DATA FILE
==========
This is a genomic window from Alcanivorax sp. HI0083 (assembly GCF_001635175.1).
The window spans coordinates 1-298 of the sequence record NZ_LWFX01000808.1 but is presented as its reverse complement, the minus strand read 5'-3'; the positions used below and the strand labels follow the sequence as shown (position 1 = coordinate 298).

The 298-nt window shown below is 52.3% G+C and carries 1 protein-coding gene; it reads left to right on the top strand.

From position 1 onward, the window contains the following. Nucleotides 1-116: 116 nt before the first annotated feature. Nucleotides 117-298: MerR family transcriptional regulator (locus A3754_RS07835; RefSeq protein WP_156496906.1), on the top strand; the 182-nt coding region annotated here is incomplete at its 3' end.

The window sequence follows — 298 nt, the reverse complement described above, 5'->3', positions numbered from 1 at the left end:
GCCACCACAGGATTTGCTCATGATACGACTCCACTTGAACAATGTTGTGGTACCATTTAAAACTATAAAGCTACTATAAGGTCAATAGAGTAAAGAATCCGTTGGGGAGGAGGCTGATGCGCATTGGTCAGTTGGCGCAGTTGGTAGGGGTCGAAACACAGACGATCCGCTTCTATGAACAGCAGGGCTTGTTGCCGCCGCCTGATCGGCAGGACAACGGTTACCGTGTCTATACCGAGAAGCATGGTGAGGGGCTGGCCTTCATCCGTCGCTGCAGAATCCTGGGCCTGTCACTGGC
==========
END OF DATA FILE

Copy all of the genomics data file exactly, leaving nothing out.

This is a genomic window from Alcanivorax sp. HI0083 (assembly GCF_001635175.1).
The window spans coordinates 1-298 of the sequence record NZ_LWFX01000808.1 but is presented as its reverse complement, the minus strand read 5'-3'; the positions used below and the strand labels follow the sequence as shown (position 1 = coordinate 298).

The 298-nt window shown below is 52.3% G+C and carries 1 protein-coding gene; it reads left to right on the top strand.

From position 1 onward, the window contains the following. Nucleotides 1-116: 116 nt before the first annotated feature. Nucleotides 117-298: MerR family transcriptional regulator (locus A3754_RS07835; RefSeq protein WP_156496906.1), on the top strand; the 182-nt coding region annotated here is incomplete at its 3' end.

The window sequence follows — 298 nt, the reverse complement described above, 5'->3', positions numbered from 1 at the left end:
GCCACCACAGGATTTGCTCATGATACGACTCCACTTGAACAATGTTGTGGTACCATTTAAAACTATAAAGCTACTATAAGGTCAATAGAGTAAAGAATCCGTTGGGGAGGAGGCTGATGCGCATTGGTCAGTTGGCGCAGTTGGTAGGGGTCGAAACACAGACGATCCGCTTCTATGAACAGCAGGGCTTGTTGCCGCCGCCTGATCGGCAGGACAACGGTTACCGTGTCTATACCGAGAAGCATGGTGAGGGGCTGGCCTTCATCCGTCGCTGCAGAATCCTGGGCCTGTCACTGGC